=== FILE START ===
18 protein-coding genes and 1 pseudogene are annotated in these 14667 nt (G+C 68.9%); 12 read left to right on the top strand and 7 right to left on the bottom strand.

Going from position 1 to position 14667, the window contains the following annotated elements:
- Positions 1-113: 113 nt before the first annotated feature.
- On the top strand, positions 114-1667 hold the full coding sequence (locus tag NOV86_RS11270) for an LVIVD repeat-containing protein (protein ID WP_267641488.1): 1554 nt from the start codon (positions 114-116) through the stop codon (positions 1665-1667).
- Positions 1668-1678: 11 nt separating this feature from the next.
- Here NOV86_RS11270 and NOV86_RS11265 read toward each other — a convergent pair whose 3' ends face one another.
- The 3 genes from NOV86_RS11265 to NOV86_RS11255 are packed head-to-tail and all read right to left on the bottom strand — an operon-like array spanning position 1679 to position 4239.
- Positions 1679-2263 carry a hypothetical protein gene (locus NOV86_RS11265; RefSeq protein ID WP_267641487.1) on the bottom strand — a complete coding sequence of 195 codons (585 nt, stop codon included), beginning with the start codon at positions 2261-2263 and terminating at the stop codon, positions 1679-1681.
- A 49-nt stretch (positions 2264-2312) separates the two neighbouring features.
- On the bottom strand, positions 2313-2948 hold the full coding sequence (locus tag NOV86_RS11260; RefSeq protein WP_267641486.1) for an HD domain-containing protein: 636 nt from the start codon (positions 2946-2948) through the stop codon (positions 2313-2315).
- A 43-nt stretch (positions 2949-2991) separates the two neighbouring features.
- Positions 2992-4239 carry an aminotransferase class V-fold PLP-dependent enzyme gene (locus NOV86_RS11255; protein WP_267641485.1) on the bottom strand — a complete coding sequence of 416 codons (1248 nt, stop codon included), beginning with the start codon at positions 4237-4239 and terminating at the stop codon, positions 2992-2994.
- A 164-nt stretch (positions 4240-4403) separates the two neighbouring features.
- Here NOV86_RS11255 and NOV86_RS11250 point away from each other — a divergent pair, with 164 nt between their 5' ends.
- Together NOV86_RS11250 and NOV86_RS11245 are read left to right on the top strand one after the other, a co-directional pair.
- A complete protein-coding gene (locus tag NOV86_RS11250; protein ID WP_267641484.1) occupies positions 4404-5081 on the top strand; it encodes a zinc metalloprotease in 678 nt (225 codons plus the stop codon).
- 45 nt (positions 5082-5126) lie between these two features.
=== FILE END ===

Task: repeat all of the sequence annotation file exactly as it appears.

18 protein-coding genes and 1 pseudogene are annotated in these 14667 nt (G+C 68.9%); 12 read left to right on the top strand and 7 right to left on the bottom strand.

Going from position 1 to position 14667, the window contains the following annotated elements:
- Positions 1-113: 113 nt before the first annotated feature.
- On the top strand, positions 114-1667 hold the full coding sequence (locus tag NOV86_RS11270) for an LVIVD repeat-containing protein (protein ID WP_267641488.1): 1554 nt from the start codon (positions 114-116) through the stop codon (positions 1665-1667).
- Positions 1668-1678: 11 nt separating this feature from the next.
- Here NOV86_RS11270 and NOV86_RS11265 read toward each other — a convergent pair whose 3' ends face one another.
- The 3 genes from NOV86_RS11265 to NOV86_RS11255 are packed head-to-tail and all read right to left on the bottom strand — an operon-like array spanning position 1679 to position 4239.
- Positions 1679-2263 carry a hypothetical protein gene (locus NOV86_RS11265; RefSeq protein ID WP_267641487.1) on the bottom strand — a complete coding sequence of 195 codons (585 nt, stop codon included), beginning with the start codon at positions 2261-2263 and terminating at the stop codon, positions 1679-1681.
- A 49-nt stretch (positions 2264-2312) separates the two neighbouring features.
- On the bottom strand, positions 2313-2948 hold the full coding sequence (locus tag NOV86_RS11260; RefSeq protein WP_267641486.1) for an HD domain-containing protein: 636 nt from the start codon (positions 2946-2948) through the stop codon (positions 2313-2315).
- A 43-nt stretch (positions 2949-2991) separates the two neighbouring features.
- Positions 2992-4239 carry an aminotransferase class V-fold PLP-dependent enzyme gene (locus NOV86_RS11255; protein WP_267641485.1) on the bottom strand — a complete coding sequence of 416 codons (1248 nt, stop codon included), beginning with the start codon at positions 4237-4239 and terminating at the stop codon, positions 2992-2994.
- A 164-nt stretch (positions 4240-4403) separates the two neighbouring features.
- Here NOV86_RS11255 and NOV86_RS11250 point away from each other — a divergent pair, with 164 nt between their 5' ends.
- Together NOV86_RS11250 and NOV86_RS11245 are read left to right on the top strand one after the other, a co-directional pair.
- A complete protein-coding gene (locus tag NOV86_RS11250; protein ID WP_267641484.1) occupies positions 4404-5081 on the top strand; it encodes a zinc metalloprotease in 678 nt (225 codons plus the stop codon).
- 45 nt (positions 5082-5126) lie between these two features.